July 16, 2012
Borderline, Orange Yard, Manette Street, London, E8 2EB
There’s a lot of hate in the world. These days, a lot of that hate seems to be geared towards people that have gone “viral” on the internet. It seems that becoming well-known on the world wide web can be more of a curse than a blessing. Over the past few years many artists have become famous and released albums by putting music online and becoming “internet sensations” – it began with MySpace and people like Kate Nash and Sandi Thom, then progressed through to YouTube and people like Jessie J, Lana Del Rey and current figure of journalistic hate, pop duo Karmin.
Karmin is made up of Amy Heidemann and Nick Noonan, two Berkley music students who began posting covers of other people’s songs online. Originally just singing, they recorded a cover of ‘Your Love’ by Nicki Minaj that including Amy rapping, something she’d previously only ever done in the shower. Afraid of the possible backlash, she was hesitant about posting the video online, but guided by Nick she posted it and the rest, as they say, is YouTube history.
I discovered Karmin’s cover of ‘Look At Me Now’ by Chris Brown, Busta Rhymes and Lil Wayne, which I had previously never heard. With just a keyboard on some kind of organ setting and a condenser microphone, Amy skillfully made her way through one of the fastest raps I’d ever heard, sounding like a cross between Jessie J and Nicki Minaj. She and Nick sang the chorus (adding a melody to an otherwise flat, spoken hook) and by the end of the track I was completely blown away. Not only could Amy rap with better flow than a lot of male and female “rappers” (despite rapping someone elses lyrics – I mean, come on – that never hurt Cher Lloyd, right?) but she has lungs on her too. I bought their cover of ‘Look At Me Now’ from iTunes, and I couldn’t get enough of it. I even played it to a hiphop obsessed guy I was seeing at the time who said “if I heard that, and then I heard the original, I’d have been really disappointed”. And he’s right, I was. The strength of the Karmin version was in taking an incredibly dull song by some very talented people (I mean, the original has Busta Rhymes on it, for God’s sake!) and making it quirky and interesting, by bringing the rap to the fore and giving you a chorus to sing along to.
So, after collecting all their covers (some great, some good, some passable) I was excited to see them playing their first (and only) European gig at London’s Borderline. They had a disastrous appearance on Saturday Night Live (sound familiar? Lana Del Rey anyone?) and have been savaged by a lot of the media (a “critic” for the Gawker, who published “The Haters Guide To Karmin” said calling Amy a rapper was like “calling a rapist a lover” – ouch!). I liked their homemade videos, but had not been bowled over by their over styled official promos and TV appearances, so I was curious to see what a live gig would entail. As I knew they had an EP of original songs coming out (again, I hadn’t been overly impressed with the original songs I’d heard previously) I wondered, in a headlining slot, what to expect.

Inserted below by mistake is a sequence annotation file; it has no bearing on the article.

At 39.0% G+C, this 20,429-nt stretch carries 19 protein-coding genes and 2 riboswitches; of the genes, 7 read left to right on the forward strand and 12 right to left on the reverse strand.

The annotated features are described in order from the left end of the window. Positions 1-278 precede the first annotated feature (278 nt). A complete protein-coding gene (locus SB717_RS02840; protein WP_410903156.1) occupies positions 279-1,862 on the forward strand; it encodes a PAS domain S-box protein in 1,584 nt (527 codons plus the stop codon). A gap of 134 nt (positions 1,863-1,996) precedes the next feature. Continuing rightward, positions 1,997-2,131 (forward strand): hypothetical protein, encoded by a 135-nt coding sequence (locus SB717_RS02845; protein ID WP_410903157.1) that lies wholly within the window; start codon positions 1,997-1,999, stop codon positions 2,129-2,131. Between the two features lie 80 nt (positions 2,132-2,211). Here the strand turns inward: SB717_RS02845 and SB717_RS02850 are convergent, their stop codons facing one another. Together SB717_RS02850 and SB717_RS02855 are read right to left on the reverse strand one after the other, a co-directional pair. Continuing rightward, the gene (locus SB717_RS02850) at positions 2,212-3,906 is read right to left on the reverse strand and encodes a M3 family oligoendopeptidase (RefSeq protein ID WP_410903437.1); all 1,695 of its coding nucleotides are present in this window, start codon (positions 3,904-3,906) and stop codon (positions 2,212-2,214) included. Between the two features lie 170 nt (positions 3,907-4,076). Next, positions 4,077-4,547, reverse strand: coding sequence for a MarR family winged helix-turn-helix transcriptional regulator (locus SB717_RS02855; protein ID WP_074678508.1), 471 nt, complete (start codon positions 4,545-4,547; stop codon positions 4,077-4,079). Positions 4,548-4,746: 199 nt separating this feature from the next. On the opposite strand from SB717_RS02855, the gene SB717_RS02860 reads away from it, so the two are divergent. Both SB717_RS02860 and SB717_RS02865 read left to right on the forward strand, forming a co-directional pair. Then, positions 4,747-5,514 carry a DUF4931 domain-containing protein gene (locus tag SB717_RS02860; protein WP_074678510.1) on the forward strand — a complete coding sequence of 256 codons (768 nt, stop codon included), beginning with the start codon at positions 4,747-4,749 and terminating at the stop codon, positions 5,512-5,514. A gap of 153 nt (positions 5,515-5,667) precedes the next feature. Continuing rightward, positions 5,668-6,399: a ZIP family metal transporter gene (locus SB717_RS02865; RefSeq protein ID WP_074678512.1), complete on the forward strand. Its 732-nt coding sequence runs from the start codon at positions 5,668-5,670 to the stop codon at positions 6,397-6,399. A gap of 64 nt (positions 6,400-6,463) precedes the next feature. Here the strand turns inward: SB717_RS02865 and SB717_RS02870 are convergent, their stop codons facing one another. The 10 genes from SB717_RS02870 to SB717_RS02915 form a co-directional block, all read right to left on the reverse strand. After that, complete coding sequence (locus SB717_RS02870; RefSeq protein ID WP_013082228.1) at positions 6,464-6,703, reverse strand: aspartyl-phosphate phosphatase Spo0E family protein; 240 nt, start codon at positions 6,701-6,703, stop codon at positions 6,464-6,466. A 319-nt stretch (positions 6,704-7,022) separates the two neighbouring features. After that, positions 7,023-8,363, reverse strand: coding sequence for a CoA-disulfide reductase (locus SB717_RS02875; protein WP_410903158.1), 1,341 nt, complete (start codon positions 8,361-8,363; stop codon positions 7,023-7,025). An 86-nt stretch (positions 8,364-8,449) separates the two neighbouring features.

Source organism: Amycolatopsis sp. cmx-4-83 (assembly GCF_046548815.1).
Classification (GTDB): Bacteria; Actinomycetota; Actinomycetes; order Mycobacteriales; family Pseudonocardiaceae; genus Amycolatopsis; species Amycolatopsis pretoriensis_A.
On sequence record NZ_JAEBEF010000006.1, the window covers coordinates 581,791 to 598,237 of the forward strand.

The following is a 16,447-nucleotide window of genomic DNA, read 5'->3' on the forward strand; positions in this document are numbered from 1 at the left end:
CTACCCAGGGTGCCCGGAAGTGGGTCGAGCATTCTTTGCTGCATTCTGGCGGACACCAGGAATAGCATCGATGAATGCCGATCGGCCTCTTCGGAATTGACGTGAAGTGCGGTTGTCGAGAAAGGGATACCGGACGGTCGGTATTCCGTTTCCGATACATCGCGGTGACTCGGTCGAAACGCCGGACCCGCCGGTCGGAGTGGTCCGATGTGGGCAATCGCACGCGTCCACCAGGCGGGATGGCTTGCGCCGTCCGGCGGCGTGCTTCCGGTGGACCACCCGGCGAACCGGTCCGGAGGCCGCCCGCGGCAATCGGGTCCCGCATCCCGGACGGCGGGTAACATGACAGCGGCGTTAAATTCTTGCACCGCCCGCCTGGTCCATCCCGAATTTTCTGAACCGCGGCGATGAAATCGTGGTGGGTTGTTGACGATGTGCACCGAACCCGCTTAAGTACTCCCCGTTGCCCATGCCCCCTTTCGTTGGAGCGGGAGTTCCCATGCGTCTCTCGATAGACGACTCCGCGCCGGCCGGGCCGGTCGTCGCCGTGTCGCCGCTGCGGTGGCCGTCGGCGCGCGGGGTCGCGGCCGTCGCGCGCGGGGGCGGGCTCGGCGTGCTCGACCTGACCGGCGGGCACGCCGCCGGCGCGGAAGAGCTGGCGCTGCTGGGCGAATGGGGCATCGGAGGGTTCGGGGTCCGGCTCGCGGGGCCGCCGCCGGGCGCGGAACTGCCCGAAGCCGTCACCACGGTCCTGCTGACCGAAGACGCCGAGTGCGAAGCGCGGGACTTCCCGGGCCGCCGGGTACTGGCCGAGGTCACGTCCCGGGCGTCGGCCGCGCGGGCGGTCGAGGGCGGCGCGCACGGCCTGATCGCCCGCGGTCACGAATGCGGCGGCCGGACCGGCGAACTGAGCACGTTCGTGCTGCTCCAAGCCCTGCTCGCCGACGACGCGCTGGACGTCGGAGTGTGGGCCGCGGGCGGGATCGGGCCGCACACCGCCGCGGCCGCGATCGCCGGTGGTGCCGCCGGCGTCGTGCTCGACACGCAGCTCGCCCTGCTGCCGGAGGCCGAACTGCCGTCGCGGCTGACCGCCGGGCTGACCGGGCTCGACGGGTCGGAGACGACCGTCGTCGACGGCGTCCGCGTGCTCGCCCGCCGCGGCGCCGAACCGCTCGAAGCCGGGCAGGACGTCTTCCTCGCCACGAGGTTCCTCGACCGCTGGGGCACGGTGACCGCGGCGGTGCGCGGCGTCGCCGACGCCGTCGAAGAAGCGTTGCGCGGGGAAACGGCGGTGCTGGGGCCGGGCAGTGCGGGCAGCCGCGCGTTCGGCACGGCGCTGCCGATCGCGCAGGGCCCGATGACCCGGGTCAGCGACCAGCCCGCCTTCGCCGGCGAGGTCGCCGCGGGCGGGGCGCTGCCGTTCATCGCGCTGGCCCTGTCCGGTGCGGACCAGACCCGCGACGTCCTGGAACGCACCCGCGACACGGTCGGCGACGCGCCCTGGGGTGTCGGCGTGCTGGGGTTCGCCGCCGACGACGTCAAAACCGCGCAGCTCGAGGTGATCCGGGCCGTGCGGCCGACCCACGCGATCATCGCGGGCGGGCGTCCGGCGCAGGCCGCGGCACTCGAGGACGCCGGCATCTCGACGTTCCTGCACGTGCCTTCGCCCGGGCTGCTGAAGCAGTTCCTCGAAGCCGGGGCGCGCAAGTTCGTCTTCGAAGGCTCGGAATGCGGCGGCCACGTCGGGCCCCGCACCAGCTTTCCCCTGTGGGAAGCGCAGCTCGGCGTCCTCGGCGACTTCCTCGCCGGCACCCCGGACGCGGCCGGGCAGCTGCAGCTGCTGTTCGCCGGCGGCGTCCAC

Joined by their guitarist Zack, Amy and Nick bounded on to the stage brimming with excitement to be playing in the UK for the first time, and their excitement was infectious. Being the nice guys they are, they introduced themselves (to a crowd who probably already knew them) and launched into their first song.
Who do you think you are?
A super s-t-a-r?
Amy spat along to an acoustic guitar, as they launched into a rendition of ‘Crash Your Party’. A brilliant hook driven pop song, with a small dose of Amy’s now trademark “white-Nicki Minaj” rap style. As an acoustic song, it sounded almost innovative with the current trend for overproducing music. Amy and Nick have what seems to be limitless energy, and as they went straight in to ‘I Told You So’, with its stomping drums and acoustic guitar, it was clear this was going to be my gig highlight. The most interesting of the songs on show here, it has a hip hop lilt without trying too hard to fit in, the epitome of the “swag-pop” genre they’ve carved themselves into. Amy raps at high speed and is a powerhouse vocalist and the music has a sense of fun to it that can be missing from pop music – a kookie kitsch-ness, like Daphne And Celeste but with talent, if you will. As the quest for “real music” makes the divide between pop music and credible music even bigger, the saccharin niceness of Karmin’s stage persona as well as their songs will grate on some people. There’s nothing overly innovative about the music, especially if the studio production leans more towards the commercial than the acoustic, but it’s good, honest fun, and I had a great time listening to it. Amy and Nick are a joy to watch, and as they treated us to two covers as “that’s what made us famous” (the aforementioned ‘Look At Me Now’, and ‘Superbass’ by Nicki Minaj) they look as at ease with other people’s songs as their own.